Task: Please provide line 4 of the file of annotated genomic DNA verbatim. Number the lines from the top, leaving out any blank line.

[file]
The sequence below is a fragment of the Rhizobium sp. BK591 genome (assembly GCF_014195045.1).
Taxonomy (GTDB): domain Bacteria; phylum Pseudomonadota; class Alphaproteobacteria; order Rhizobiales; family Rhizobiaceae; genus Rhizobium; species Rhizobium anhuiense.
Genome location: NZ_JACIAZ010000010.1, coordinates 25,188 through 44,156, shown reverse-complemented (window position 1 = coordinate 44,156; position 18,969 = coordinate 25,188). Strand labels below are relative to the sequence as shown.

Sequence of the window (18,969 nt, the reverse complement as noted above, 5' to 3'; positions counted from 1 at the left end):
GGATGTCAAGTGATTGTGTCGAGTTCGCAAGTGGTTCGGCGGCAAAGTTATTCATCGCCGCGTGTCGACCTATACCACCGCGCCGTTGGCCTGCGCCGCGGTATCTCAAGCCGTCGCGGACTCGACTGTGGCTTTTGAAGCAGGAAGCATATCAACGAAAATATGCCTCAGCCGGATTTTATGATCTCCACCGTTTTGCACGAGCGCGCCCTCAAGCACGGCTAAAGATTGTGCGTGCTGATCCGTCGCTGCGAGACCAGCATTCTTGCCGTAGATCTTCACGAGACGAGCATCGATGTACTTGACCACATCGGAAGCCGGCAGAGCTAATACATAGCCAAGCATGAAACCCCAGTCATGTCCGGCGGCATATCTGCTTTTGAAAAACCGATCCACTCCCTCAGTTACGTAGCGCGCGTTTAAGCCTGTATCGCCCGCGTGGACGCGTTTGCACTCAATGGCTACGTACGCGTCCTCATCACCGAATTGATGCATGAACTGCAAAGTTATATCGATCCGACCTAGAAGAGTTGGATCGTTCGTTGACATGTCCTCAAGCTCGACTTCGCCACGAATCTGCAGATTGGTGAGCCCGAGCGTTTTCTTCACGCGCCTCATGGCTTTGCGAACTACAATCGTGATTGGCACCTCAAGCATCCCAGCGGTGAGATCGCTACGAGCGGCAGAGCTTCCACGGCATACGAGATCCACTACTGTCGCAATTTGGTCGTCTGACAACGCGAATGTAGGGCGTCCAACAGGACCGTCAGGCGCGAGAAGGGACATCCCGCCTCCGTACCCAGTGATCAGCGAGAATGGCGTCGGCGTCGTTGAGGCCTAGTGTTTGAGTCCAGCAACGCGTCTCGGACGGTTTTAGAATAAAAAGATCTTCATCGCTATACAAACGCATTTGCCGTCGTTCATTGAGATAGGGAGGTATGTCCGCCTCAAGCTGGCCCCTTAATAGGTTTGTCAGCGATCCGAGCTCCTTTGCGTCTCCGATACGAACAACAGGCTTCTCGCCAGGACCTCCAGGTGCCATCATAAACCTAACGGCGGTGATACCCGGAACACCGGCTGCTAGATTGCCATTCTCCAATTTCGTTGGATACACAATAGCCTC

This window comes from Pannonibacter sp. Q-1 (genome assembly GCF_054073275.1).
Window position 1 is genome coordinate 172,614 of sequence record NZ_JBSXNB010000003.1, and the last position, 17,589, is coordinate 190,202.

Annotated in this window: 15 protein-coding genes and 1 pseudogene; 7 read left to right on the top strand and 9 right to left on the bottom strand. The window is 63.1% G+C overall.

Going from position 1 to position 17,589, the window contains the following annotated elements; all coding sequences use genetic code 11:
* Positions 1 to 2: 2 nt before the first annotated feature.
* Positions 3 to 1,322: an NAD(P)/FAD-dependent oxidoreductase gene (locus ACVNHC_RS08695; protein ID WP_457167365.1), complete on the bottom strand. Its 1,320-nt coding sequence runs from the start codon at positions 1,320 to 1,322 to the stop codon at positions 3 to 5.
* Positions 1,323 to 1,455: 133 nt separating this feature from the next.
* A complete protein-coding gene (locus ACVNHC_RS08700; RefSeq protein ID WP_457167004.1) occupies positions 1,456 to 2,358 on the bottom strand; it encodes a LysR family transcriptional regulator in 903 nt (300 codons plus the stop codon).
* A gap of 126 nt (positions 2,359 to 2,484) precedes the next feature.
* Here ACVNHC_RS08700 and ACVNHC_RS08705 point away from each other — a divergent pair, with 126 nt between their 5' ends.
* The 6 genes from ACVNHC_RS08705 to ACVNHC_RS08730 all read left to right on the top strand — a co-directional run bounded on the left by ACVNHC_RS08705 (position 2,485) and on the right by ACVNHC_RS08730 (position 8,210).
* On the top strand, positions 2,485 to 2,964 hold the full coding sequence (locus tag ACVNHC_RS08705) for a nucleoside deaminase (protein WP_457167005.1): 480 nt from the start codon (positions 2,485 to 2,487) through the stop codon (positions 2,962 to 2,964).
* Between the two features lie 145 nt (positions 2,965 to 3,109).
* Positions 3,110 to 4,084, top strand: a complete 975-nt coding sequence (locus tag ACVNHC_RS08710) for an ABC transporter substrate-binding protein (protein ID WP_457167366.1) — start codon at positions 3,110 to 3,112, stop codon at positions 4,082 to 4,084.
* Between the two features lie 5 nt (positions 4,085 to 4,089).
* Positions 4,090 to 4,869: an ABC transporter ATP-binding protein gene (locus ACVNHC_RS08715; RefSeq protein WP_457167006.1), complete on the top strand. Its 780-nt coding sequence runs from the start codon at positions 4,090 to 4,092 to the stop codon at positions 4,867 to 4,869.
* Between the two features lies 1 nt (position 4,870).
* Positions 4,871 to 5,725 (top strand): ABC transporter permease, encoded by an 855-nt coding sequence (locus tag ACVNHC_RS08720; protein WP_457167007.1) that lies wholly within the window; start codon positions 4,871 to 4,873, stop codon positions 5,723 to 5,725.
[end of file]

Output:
Sequence of the window (18,969 nt, the reverse complement as noted above, 5' to 3'; positions counted from 1 at the left end):